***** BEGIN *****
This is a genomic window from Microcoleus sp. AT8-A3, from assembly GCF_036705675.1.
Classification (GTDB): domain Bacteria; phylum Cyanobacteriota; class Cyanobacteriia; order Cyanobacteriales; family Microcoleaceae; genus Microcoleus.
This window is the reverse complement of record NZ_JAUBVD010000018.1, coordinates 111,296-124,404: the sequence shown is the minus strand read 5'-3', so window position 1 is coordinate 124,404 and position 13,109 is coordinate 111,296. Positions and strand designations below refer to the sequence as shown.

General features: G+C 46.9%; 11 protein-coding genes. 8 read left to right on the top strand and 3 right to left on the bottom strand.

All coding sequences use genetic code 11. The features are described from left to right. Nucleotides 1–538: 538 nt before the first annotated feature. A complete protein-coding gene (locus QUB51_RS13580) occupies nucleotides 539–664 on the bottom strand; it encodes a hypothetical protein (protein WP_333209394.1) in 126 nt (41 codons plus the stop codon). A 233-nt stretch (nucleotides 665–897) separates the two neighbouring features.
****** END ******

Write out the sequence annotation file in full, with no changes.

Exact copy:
This is a genomic window from Microcoleus sp. AT8-A3, from assembly GCF_036705675.1.
Classification (GTDB): domain Bacteria; phylum Cyanobacteriota; class Cyanobacteriia; order Cyanobacteriales; family Microcoleaceae; genus Microcoleus.
This window is the reverse complement of record NZ_JAUBVD010000018.1, coordinates 111,296-124,404: the sequence shown is the minus strand read 5'-3', so window position 1 is coordinate 124,404 and position 13,109 is coordinate 111,296. Positions and strand designations below refer to the sequence as shown.

General features: G+C 46.9%; 11 protein-coding genes. 8 read left to right on the top strand and 3 right to left on the bottom strand.

All coding sequences use genetic code 11. The features are described from left to right. Nucleotides 1–538: 538 nt before the first annotated feature. A complete protein-coding gene (locus QUB51_RS13580) occupies nucleotides 539–664 on the bottom strand; it encodes a hypothetical protein (protein WP_333209394.1) in 126 nt (41 codons plus the stop codon). A 233-nt stretch (nucleotides 665–897) separates the two neighbouring features.